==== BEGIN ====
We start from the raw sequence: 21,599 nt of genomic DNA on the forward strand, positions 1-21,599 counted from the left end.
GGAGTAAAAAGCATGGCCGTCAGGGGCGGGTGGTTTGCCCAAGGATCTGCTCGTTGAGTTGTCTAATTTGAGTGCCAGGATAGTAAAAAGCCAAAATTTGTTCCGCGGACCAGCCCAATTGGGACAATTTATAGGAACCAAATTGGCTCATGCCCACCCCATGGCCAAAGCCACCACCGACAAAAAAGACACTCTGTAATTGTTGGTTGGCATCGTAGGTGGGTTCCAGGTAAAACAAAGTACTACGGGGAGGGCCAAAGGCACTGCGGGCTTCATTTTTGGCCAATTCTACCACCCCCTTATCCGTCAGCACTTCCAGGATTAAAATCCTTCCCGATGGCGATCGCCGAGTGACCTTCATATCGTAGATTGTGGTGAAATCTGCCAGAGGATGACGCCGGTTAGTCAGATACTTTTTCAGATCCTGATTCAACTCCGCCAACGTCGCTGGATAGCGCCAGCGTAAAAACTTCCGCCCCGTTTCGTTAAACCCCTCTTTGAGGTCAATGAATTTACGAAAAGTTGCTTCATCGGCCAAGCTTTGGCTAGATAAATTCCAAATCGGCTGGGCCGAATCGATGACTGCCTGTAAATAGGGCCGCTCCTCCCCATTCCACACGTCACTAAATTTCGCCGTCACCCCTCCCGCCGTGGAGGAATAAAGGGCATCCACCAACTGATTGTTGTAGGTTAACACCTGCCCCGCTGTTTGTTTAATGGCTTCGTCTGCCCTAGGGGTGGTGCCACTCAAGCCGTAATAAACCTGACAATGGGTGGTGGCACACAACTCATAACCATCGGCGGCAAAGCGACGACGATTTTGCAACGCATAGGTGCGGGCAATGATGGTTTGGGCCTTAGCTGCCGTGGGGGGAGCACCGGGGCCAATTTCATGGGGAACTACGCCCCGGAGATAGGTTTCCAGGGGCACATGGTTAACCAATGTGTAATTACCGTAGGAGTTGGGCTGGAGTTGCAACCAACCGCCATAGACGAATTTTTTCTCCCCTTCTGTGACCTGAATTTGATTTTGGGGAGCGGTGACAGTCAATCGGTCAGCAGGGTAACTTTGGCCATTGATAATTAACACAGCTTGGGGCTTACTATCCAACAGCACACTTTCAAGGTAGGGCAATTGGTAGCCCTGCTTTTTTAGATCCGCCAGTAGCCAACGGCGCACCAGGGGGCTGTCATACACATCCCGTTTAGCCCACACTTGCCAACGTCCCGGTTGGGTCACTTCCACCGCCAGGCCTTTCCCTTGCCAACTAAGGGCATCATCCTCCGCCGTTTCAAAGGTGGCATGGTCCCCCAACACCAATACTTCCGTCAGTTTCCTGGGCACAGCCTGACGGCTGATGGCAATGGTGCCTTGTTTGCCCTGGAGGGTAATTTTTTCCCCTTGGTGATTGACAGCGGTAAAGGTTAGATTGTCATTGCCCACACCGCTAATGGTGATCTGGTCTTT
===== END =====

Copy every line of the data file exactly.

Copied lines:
We start from the raw sequence: 21,599 nt of genomic DNA on the forward strand, positions 1-21,599 counted from the left end.
GGAGTAAAAAGCATGGCCGTCAGGGGCGGGTGGTTTGCCCAAGGATCTGCTCGTTGAGTTGTCTAATTTGAGTGCCAGGATAGTAAAAAGCCAAAATTTGTTCCGCGGACCAGCCCAATTGGGACAATTTATAGGAACCAAATTGGCTCATGCCCACCCCATGGCCAAAGCCACCACCGACAAAAAAGACACTCTGTAATTGTTGGTTGGCATCGTAGGTGGGTTCCAGGTAAAACAAAGTACTACGGGGAGGGCCAAAGGCACTGCGGGCTTCATTTTTGGCCAATTCTACCACCCCCTTATCCGTCAGCACTTCCAGGATTAAAATCCTTCCCGATGGCGATCGCCGAGTGACCTTCATATCGTAGATTGTGGTGAAATCTGCCAGAGGATGACGCCGGTTAGTCAGATACTTTTTCAGATCCTGATTCAACTCCGCCAACGTCGCTGGATAGCGCCAGCGTAAAAACTTCCGCCCCGTTTCGTTAAACCCCTCTTTGAGGTCAATGAATTTACGAAAAGTTGCTTCATCGGCCAAGCTTTGGCTAGATAAATTCCAAATCGGCTGGGCCGAATCGATGACTGCCTGTAAATAGGGCCGCTCCTCCCCATTCCACACGTCACTAAATTTCGCCGTCACCCCTCCCGCCGTGGAGGAATAAAGGGCATCCACCAACTGATTGTTGTAGGTTAACACCTGCCCCGCTGTTTGTTTAATGGCTTCGTCTGCCCTAGGGGTGGTGCCACTCAAGCCGTAATAAACCTGACAATGGGTGGTGGCACACAACTCATAACCATCGGCGGCAAAGCGACGACGATTTTGCAACGCATAGGTGCGGGCAATGATGGTTTGGGCCTTAGCTGCCGTGGGGGGAGCACCGGGGCCAATTTCATGGGGAACTACGCCCCGGAGATAGGTTTCCAGGGGCACATGGTTAACCAATGTGTAATTACCGTAGGAGTTGGGCTGGAGTTGCAACCAACCGCCATAGACGAATTTTTTCTCCCCTTCTGTGACCTGAATTTGATTTTGGGGAGCGGTGACAGTCAATCGGTCAGCAGGGTAACTTTGGCCATTGATAATTAACACAGCTTGGGGCTTACTATCCAACAGCACACTTTCAAGGTAGGGCAATTGGTAGCCCTGCTTTTTTAGATCCGCCAGTAGCCAACGGCGCACCAGGGGGCTGTCATACACATCCCGTTTAGCCCACACTTGCCAACGTCCCGGTTGGGTCACTTCCACCGCCAGGCCTTTCCCTTGCCAACTAAGGGCATCATCCTCCGCCGTTTCAAAGGTGGCATGGTCCCCCAACACCAATACTTCCGTCAGTTTCCTGGGCACAGCCTGACGGCTGATGGCAATGGTGCCTTGTTTGCCCTGGAGGGTAATTTTTTCCCCTTGGTGATTGACAGCGGTAAAGGTTAGATTGTCATTGCCCACACCGCTAATGGTGATCTGGTCTTT